Electrified braided rope or tape fencing

Imagine your horse is standing on the edge of cliff at the Grand Canyon. Out of nowhere a hot air balloon appears behind your horse and lights its burner. Your horse goes ballistic. Are you certain four strands of rope or tape with electricity running through them is enough to prevent injury? We think not. While this is an exaggerated example, the threat of injury to newborn foals or young horses, stallion aggressiveness, or even cars on nearby roads is very real. Fencing should be secure enough to prevent the worst case flight scenario, not just contain placid animals in lush pastures. Electric fence only provides one of three very important deterrents to flight, and that is a mental barrier. Despite advertising to the contrary, our experience has shown that even multi-strand electric is usually unsuitable for permanent horse pastures because of its limited visibility and virtually no physical strength. Its easy installation and low cost are benefits; however, if the charger or electrical ground quits, so does the fence! If your budget or hilly terrain only permits electric type fencing, adding an Equi-Tee top rail above the strands of 1-1/2" wide polytape or polyrope will provide a more visible barrier and cover the T post tops. This makes a more suitable enclosure for horses, but even then there is minimal physical restraint. There is some industry discussion on whether horses can even see 1/4 inch braided rope, certainly a camera can't. We agree that there is no place in horse fencing for strands less than 1-1/2" wide unless a sight line top rail is used. If you only have a budget for electric, and expect that this alone will keep your horses safe, we believe you should be aware that you are putting your horses at risk.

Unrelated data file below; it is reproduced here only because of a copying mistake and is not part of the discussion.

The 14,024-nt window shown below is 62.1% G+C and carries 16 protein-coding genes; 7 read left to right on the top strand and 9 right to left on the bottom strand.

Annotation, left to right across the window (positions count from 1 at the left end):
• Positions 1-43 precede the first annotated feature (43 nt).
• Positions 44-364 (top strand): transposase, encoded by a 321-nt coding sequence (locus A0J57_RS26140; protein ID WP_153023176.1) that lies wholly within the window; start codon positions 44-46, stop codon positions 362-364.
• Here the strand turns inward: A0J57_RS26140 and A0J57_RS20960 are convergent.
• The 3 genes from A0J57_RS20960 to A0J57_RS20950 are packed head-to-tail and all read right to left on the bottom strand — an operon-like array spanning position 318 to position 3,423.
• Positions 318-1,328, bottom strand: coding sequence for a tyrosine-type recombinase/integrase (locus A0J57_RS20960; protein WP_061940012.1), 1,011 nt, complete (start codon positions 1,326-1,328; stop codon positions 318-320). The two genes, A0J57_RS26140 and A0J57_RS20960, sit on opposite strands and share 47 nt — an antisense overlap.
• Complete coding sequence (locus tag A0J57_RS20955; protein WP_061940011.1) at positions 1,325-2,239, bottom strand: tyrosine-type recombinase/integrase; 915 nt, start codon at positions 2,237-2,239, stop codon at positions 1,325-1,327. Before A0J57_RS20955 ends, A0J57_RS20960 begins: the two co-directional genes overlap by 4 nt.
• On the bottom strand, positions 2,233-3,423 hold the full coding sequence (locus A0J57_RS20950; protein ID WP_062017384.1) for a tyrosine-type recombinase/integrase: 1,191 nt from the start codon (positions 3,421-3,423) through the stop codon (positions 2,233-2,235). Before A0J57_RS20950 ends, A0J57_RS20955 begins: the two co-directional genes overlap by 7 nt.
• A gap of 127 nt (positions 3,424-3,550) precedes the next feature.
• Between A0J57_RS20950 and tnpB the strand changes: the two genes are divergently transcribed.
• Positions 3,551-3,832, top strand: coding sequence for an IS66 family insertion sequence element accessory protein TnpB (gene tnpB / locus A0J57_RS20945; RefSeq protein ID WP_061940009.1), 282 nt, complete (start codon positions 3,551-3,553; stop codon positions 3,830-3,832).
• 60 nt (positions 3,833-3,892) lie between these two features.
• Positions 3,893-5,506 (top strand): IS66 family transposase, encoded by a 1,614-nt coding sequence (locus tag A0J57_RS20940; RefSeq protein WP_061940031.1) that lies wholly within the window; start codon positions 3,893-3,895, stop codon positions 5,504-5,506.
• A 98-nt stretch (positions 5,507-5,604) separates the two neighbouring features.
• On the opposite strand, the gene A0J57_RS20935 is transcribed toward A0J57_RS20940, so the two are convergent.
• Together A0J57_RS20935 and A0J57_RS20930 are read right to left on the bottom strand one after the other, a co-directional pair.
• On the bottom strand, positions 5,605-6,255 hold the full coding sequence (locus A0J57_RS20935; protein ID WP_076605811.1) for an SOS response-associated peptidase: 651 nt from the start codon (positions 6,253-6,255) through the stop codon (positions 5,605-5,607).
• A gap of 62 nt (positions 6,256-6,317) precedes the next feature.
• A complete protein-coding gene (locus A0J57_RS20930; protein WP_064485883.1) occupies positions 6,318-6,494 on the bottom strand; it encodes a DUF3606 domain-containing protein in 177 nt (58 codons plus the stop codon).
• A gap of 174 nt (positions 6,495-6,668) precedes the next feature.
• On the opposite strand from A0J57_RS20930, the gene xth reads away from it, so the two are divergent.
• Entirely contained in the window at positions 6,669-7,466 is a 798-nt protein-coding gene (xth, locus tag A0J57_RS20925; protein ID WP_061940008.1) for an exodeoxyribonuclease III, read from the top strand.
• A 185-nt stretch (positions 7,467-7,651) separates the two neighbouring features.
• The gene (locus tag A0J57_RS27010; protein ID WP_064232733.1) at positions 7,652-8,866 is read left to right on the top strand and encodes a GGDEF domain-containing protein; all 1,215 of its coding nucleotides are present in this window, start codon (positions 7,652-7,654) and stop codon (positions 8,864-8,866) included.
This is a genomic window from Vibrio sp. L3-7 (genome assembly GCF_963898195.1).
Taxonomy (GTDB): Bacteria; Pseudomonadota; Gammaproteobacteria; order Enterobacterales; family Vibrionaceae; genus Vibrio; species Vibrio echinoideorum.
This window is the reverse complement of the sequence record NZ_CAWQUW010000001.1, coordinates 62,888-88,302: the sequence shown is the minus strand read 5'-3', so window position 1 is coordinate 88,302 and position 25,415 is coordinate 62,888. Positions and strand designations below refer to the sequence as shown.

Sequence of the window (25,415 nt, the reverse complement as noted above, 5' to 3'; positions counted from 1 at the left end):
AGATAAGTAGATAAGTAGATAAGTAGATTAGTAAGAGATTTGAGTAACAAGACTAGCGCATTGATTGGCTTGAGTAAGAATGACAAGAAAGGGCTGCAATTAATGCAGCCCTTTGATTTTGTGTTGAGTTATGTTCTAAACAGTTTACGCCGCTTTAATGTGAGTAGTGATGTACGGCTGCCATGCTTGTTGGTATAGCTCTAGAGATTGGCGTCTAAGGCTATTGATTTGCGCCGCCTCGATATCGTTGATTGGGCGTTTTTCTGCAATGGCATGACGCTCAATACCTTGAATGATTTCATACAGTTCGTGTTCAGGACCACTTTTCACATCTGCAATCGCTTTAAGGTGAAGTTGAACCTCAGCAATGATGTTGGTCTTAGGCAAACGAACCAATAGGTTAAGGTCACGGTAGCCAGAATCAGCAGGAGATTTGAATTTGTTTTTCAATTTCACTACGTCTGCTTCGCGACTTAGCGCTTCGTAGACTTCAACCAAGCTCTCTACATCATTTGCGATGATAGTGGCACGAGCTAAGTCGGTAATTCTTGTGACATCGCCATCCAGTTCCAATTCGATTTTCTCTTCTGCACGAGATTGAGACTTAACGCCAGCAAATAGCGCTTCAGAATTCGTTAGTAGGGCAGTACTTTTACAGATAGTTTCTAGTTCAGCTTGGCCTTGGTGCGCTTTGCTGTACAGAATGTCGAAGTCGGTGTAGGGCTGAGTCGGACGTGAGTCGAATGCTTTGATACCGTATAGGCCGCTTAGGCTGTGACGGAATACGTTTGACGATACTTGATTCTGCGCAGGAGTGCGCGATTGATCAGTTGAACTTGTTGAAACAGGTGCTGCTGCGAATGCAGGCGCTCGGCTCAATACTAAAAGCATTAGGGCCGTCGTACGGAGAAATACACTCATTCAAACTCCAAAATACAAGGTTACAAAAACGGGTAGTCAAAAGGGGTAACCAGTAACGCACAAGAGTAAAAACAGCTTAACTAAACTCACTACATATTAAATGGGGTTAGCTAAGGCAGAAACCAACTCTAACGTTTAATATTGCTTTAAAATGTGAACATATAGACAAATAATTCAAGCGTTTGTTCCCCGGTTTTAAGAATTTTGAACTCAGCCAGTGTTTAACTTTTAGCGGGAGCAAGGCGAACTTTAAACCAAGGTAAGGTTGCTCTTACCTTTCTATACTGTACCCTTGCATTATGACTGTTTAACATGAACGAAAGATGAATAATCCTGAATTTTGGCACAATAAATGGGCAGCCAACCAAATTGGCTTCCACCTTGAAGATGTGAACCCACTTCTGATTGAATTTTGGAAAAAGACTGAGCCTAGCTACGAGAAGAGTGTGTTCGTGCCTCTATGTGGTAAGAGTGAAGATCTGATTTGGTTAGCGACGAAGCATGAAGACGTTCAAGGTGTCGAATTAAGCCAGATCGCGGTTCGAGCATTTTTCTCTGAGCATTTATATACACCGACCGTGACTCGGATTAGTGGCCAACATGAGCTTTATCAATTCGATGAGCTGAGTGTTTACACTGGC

High Tension  (New Zealand) or Barbed Wire